POWER YOGA

PowerYoga

2001, $3.99, at Goodwill Superstore on San Fernando

First Impression: You can even do yoga in a post-apocalyptic wasteland!

Second Impression: In the intro, a lady informs us that Power Yoga promotes a positive, happy attitude. I imagine her gritting her teeth while she says that.

The presenter is listed as Susan Fulton, BSY, which stands for British School of Yoga. It turns out BSY is a correspondence course with a very basic level of instruction. So perhaps a yoga teacher who lists that as her only credential may not be the most knowledgeable instructor, and you should follow her routine at your own peril.

No one wants to deal with someone who’s supposed to be an expert at their job, but who’s actually a beginner. When I got blood drawn recently, two nurses came into the exam room. Familiar Nurse said, “Do you mind if [New Nurse] does it? She has to learn.”

New Nurse had MAC makeup perfectly applied in pink tones, and eyes like saucers. I couldn’t tell which of us was more terrified. I figured, she has to learn on somebody, and while I sat with my head turned, Familiar Nurse whisper-shouted instructions as New Nurse jabbed the bejeesus out of my arm.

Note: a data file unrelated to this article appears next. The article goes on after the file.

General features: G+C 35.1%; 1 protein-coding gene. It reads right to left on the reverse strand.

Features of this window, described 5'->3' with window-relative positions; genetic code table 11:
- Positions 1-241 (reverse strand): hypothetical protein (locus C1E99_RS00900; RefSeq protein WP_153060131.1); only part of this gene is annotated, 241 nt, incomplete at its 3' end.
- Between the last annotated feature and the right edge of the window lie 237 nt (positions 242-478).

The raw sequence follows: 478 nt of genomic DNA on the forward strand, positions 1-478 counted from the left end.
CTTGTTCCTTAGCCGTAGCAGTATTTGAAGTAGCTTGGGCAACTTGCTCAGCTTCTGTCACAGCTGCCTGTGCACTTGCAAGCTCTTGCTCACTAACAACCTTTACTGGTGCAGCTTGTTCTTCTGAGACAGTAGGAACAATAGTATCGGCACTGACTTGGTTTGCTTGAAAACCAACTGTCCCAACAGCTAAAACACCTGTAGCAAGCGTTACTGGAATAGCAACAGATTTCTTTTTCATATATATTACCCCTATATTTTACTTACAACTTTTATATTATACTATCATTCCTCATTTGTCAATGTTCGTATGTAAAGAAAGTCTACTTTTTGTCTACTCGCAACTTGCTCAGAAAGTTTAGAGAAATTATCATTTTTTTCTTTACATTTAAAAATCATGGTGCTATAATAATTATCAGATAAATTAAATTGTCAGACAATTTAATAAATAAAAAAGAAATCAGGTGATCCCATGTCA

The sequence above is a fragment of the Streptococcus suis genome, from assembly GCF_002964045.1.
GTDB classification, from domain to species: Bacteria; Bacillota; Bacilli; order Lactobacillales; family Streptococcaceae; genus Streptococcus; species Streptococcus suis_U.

But my arm is fine now. And I like this yoga DVD, so what does it matter if the teacher learned through a correspondence course?

The first part of this hour-long program was shot with a beautiful bay in the background. Susan Fulton demonstrates the yoga poses on an old rattan IKEA window shade layered atop a picnic blanket to shield her from the jagged Australian terrain. Everything’s anchored down with rocks that were at arm’s reach when the crew realized, “wow, it’s really windy out here!”

After the sun moved, they put the camera on the other side of the improvised yoga blanky, and now we have the hills from the opening credits of M*A*S*H as our backdrop. It’s unsettling, because it looks like this woman is literally in the middle of nowhere, and instead of doing yoga, she really should be preparing to bivouac for the night.

But for the last segment of the program the camera is back in its original position, and we can see the pretty water again and the sun is setting, and after the last pose she leans back with a satisfied exhale, and we share in her feeling of a job well done.

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